Aah, London. I had always wanted to go to London, more than anywhere else in the world – it was a big dream of mine since I was a child.
It was the first place I visited on my first big trip to Europe in October 2014, and since then I’ve been lucky enough to visit three times. Being all in the last two years, the memories and feelings of excitement arriving for the first time are still very fresh.
To me – London was everything I had imagined and more.
The history of the city, the enormity of it. I still struggle to fathom it! There are more than twice as many people living in London than there are in my whole country – it really did blow my mind. It is full of so many hidden treasures, beauty and wonder.
I wouldn’t say I am a London expert at all, but it was a city I quickly fell in love with, and as a recent London first-timer myself, I thought I could share some of my top travel tips in case you might be going there for the first time too.
This is the first part of my London guide series. For specific recommended places to visit, check out part two: L O N D O N | 25 Top Spots to Visit!
1. Plan well
I had a lot much fun planning my first trip to London because there were just so many things I wanted to do, and as I was going for nearly two weeks I thought there was plenty of time. Sadly, I was wrong and missed out on quite a few things on my to-do list (not surprising as it was very long!).
However I did prioritise and booked certain things in advance, and my top things I most wanted to do I did first, so I was more than happy with that – I just knew I needed to go back!
London is a massive city. If you plan too many things you want to do in one day (like I did), you might be disappointed. There are more often than not long lines, tube delays and probably a whole lot of getting lost, so try to pick just two major things you want to do per day and stick to those and group the activities together that are in nearby areas.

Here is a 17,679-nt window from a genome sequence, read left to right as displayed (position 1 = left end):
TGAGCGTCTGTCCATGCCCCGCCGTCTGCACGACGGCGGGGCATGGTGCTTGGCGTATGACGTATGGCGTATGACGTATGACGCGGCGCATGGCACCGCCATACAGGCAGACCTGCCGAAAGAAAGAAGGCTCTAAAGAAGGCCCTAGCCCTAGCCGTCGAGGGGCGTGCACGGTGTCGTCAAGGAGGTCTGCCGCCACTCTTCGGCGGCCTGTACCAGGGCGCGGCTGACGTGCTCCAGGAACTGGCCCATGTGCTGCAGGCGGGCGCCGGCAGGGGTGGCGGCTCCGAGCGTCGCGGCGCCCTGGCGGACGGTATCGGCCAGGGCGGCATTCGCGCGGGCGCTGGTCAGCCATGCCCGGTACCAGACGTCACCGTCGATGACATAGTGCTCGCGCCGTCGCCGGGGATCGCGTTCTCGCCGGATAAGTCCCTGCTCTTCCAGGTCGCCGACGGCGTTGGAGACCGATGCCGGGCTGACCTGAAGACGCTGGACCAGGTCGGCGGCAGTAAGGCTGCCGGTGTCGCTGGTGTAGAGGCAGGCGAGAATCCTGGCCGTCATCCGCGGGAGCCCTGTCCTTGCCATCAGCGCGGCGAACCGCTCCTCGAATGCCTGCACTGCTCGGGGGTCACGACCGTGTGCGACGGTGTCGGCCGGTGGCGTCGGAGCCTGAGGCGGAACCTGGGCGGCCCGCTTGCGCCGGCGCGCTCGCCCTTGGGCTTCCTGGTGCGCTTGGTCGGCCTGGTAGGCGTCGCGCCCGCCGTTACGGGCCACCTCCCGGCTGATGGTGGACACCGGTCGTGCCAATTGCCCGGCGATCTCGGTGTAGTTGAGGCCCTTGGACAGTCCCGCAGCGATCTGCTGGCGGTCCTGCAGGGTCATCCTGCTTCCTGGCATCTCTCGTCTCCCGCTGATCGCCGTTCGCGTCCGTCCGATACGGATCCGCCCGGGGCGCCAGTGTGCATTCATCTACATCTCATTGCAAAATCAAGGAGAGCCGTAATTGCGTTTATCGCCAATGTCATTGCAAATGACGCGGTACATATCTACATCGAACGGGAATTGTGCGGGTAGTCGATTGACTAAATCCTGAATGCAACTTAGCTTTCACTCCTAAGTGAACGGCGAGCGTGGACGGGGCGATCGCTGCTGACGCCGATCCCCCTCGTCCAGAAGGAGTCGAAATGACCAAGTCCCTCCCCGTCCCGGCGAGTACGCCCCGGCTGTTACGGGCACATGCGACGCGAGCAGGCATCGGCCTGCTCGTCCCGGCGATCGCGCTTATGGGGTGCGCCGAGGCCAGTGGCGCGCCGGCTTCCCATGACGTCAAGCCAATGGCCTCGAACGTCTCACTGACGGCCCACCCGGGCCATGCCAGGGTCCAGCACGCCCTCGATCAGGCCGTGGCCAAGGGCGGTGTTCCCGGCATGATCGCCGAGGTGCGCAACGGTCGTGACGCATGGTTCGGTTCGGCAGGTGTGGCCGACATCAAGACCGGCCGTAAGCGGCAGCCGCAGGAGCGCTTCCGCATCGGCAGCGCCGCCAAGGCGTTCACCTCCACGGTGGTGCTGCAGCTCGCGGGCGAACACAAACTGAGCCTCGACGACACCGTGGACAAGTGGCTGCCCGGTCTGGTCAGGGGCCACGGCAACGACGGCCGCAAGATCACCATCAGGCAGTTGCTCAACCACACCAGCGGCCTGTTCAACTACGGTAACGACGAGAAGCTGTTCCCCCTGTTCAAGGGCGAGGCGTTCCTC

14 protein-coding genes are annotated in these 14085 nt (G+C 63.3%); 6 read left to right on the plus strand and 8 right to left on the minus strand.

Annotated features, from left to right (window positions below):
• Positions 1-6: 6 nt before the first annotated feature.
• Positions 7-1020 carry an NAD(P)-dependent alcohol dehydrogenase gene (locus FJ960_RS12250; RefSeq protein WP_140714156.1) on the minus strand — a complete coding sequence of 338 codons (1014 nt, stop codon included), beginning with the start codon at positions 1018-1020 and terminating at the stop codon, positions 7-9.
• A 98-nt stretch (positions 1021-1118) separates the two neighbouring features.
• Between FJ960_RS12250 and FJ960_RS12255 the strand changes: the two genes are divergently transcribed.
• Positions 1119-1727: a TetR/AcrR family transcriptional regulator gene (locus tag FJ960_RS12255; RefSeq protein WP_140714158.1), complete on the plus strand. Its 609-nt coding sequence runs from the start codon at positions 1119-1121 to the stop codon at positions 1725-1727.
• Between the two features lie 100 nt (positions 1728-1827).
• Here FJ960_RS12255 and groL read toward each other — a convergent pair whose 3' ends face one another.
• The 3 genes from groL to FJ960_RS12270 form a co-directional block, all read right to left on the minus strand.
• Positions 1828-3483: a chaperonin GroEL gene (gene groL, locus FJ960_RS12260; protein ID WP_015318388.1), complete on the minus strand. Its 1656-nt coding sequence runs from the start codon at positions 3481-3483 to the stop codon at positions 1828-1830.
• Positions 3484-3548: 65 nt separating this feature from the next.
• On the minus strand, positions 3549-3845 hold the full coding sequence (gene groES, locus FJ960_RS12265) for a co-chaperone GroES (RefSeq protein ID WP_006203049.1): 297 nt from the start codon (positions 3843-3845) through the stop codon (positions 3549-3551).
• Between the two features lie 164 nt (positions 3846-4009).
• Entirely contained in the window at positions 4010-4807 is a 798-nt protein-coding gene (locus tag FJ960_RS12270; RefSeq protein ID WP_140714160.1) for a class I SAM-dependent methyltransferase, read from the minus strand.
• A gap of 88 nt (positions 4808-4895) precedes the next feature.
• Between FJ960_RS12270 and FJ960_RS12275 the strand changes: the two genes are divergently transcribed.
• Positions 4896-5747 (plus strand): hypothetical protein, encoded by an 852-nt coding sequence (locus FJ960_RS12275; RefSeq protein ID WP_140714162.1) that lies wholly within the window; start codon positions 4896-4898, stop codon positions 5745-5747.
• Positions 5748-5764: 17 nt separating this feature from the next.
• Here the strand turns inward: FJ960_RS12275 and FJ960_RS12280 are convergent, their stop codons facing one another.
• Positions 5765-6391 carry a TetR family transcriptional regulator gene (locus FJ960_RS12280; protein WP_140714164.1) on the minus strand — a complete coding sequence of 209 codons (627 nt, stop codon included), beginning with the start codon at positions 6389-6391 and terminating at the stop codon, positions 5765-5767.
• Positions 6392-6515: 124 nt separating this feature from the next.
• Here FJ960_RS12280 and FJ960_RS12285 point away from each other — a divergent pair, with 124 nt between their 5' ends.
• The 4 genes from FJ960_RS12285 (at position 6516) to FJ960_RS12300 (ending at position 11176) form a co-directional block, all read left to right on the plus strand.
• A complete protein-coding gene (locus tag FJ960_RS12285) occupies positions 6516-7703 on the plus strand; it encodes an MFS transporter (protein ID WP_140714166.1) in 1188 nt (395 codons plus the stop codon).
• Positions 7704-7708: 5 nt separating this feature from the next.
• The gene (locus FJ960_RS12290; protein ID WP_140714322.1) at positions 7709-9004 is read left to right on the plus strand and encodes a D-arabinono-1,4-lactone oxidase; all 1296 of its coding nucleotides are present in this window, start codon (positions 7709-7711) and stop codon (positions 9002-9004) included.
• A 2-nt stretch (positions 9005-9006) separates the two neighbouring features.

If you happen to have time for more then great, but also don’t exhaust yourself, you want to enjoy your time there and not run yourself down!
If you are going to popular tourist attractions try to go as early as you can.
For example, if you’re going to The Tower of London, aim to arrive slightly before the opening time, as the lines get very long after that.
|I was lucky enough to visit the Tower of London during the 100 year anniversary of Remembrance Day|
2. History, museum & art heaven
If you are interested in history, science and art you will be very happy, as London is home to so many world-class museums and art galleries – and most are 100% free! Many also have complimentary wifi.
Absolute must-sees are the Natural History Museum (dinosaurs!) and the British Museum. If you love art then be sure to visit the National Gallery (full of historical art) and the Tate Modern (modern art).
Other popular museums and galleries include: Imperial War Museum, Museum of London, National Portrait Gallery, Royal Air Force Museum, Science Museum, Victoria and Albert Museum and many more, there’s really something for everyone.
|The Natural History Museum|
3. London theatre
Spoiled for choice, London has some of the world’s best theatre with musical shows, world class plays and West End performances. The talent is amazing and most shows play at least twice a day, so there is always something on.
My favourite was The Lion King musical which was astounding. It really brought the movie to life and the Disney child in me was very happy! I also saw The Book of Mormon which was very funny (written by the creators of South Park), and Wicked.
I absolutely would love to see Harry Potter and the Cursed Child – I need to go back to London stat!
4. Budget advice
I’m sure you’ve heard that London is an expensive city – and in some cases it can be, but overall I don’t think it’s that bad. Don’t let those rumours put you off! I went to London expecting it to be very pricey, but was quite surprised to discover that my own city (Wellington, New Zealand) was more expensive. Then again, I know New Zealand is also (clearly) pretty expensive.